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This section does not replicate the other information on this page but provides additional details or context most relevant to professionals.

Clinical Oncology Society of Australia position statement on exercise in cancer care

Exercise to be embedded as part of standard practice in cancer care and to be viewed as an adjunct therapy that helps counteract the adverse effects of cancer and its treatment.

Counseling patients

Do you need some guidance in providing counsel and support to your patients?

Bringing up activity changes with patients

Do you have concerns about introducing lifestyle changes to your patients? 

  • I don’t know if there’s evidence that this really will make a difference.
  • Will I make my patients feel guilty for being sedentary, being overweight, etc?
  • If I bring this up, I won’t have time to adequately counsel them.
  • I don’t have the knowledge and resources to support them through making lifestyle changes.

You’re not alone in these concerns,1Stump TK, Robinson JK et al. Physicians’ perspectives on medication adherence and health promotion among cancer survivors. Cancer. 2019 Dec 1;125(23):4319-4328. and you don’t have to do this alone. Of greatest importance is that you assess your patient’s lifestyle, sensitively introduce the topic of making lifestyle changes and why it’s important, then refer them to resources to support them in making lifestyle changes.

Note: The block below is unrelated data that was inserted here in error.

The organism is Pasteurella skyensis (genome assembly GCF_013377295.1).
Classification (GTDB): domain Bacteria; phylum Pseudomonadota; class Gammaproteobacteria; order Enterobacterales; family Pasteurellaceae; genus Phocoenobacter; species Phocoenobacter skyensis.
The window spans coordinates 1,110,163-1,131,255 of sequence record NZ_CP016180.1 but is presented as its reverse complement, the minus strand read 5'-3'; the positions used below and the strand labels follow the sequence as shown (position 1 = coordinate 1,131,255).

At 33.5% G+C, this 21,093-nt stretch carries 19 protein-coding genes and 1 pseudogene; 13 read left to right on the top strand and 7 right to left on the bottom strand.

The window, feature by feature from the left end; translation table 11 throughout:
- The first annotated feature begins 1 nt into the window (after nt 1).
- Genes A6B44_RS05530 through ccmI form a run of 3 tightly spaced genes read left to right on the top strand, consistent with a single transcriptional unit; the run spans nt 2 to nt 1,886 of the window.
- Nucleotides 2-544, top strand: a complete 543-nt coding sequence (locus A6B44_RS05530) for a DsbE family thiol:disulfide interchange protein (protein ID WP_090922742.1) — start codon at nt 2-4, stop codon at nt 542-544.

Even a short, focused conversation can lead to changes. Activity advice can help your patients, especially regarding many side effects. Many practitioners have found that patients who feel better tend to tolerate and complete difficult treatments and may be more compliant with other therapies.

Resources you can review or build from on other pages:

Here we provide some resources to help you get started engaging your patients in conversations about lifestyle changes in general and specifically Moving More.

Guidance on engaging your patients in lifestyle conversations

Print materials to display or share with patients

American College of Lifestyle Medicine

Colorful, engaging handouts and flyers

Free accounts give access to materials

Print Resources

Success stories

American College of Lifestyle Medicine

Stories of transformation and healing, of patients, physicians and organizations using evidence based Lifestyle Medicine

Lifestyle Medicine Story Project

Directory of local professionals

American College of Sports Medicine

A searchable directory to help health care professionals, exercise professionals,and patients find appropriately trained professionals and programs in their communities

Exercise Program Directory

Implementing and supporting behavior changes

Research helps us identify intervention strategies with the highest likelihood of success. Keep in mind that different people may have vastly different attitudes, styles of approaching physical activity, and motivations.

What kind of exercise should patients do?

Both aerobic and resistance training provide benefits.

Does supervision matter?